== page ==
Despite significant progress in the Sahel conflict in terms of finances and international cooperation, the strategic situation on the ground remains shaky. Insecurity and sporadic attacks by regional militants continue to plague the entire Sahel belt. Compounding the problem is that of local refugee movements, where military operations such as the joint Mali-Burkina Faso Operation Pagnali have led to refugees being forced into insecure areas of Mali such as the Tombouctou region of Gossi, which is already under extreme strain from the converged threats of food scarcity, banditry, and inter-communal conflict.

The loose alignment of iihadi groups have been able to present themselves as protecting mistreated communities, especially amongst the regions Fula communities, from French/G5 du Sahel-aligned militia groups.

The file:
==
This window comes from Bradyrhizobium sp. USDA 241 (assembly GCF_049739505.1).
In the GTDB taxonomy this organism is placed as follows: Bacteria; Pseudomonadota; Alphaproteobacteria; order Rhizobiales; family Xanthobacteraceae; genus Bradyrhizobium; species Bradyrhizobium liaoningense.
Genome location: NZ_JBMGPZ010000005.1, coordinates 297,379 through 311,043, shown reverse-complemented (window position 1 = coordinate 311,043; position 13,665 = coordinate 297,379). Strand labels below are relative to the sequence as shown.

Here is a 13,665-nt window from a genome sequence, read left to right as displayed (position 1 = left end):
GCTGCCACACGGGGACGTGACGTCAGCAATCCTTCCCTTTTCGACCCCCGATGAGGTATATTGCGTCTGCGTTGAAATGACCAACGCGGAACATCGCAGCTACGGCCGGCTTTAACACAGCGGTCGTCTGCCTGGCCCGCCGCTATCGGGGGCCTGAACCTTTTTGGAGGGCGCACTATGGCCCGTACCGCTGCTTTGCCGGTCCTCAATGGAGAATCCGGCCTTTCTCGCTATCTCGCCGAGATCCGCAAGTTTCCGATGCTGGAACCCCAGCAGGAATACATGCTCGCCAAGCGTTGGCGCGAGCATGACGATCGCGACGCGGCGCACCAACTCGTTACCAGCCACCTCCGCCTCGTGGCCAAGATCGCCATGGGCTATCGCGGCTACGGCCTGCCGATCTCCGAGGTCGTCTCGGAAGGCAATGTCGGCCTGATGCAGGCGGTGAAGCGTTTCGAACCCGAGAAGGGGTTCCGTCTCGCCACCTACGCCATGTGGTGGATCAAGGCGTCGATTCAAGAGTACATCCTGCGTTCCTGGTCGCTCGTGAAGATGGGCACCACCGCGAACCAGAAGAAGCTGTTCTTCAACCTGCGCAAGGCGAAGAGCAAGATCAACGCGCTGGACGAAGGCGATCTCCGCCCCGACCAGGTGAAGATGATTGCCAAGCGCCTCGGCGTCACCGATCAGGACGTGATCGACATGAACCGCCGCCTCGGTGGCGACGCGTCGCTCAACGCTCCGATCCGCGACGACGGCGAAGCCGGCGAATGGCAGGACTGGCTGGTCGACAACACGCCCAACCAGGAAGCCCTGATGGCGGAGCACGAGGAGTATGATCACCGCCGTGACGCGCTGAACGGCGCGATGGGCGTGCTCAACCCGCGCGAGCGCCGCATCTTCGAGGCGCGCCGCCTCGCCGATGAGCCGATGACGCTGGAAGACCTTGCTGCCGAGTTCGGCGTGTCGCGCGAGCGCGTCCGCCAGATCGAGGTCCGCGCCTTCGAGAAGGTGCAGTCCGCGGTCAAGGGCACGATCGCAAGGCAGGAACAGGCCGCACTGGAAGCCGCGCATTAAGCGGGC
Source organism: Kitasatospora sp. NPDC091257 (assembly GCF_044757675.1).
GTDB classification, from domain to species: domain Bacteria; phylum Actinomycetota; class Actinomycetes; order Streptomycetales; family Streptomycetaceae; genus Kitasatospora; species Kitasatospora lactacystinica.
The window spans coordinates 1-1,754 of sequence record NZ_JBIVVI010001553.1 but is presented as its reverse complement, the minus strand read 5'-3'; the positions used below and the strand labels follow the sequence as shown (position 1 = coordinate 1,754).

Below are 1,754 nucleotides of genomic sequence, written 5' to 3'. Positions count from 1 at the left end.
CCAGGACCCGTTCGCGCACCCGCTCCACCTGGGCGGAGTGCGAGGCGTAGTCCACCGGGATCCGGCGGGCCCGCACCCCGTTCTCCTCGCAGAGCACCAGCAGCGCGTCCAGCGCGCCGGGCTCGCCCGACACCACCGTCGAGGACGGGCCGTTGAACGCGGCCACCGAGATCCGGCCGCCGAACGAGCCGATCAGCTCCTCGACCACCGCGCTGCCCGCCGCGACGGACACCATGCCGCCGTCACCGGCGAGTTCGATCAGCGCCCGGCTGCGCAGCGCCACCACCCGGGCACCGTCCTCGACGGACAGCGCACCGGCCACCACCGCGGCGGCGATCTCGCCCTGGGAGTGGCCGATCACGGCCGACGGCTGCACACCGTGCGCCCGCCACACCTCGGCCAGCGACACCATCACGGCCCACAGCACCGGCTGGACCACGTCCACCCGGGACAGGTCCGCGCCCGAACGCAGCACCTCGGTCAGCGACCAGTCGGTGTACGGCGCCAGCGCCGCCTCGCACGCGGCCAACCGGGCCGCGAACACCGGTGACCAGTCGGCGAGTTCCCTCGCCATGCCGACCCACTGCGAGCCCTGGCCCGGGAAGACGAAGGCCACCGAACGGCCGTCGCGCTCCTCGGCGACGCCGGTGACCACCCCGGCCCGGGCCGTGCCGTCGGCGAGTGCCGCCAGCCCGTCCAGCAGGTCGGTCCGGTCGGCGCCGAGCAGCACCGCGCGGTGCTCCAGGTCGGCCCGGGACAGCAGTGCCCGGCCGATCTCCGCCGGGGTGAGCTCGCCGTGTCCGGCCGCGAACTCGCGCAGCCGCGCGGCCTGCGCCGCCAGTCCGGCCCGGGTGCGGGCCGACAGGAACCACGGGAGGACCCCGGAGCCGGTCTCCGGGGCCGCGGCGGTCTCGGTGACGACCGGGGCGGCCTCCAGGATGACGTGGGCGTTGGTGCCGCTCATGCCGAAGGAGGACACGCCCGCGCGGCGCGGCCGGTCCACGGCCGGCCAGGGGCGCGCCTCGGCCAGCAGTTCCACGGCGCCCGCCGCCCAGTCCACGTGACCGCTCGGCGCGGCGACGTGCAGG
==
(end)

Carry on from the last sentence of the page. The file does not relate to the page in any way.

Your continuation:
In other areas, such as along the porous and highly insecure Mali-Niger frontier, repeated attacks against French forces by the JNIM coalition have prompted major counter-offensives combining French forces with militia groups aligned loosely with the Malian  and Nigerien government, often including groups accused of themselves contributing to local inter-ethnic conflicts. While French and G5 du Sahel reports claim that these operations, combined with a series of strike missions against senior JNIM figures such as Malick ag Wanasnat, have been largely successful at disrupting jihadi operations in the theatre, jihadist recruitment continues, fueled largely by inter-communal tensions created by the employment of controversial pro-government militia groups, poor local economic prospects and sparse access to government services. The loose alignment of iihadi groups have been able to present themselves as protecting mistreated communities, especially amongst the region’s Fula and Tuareg communities.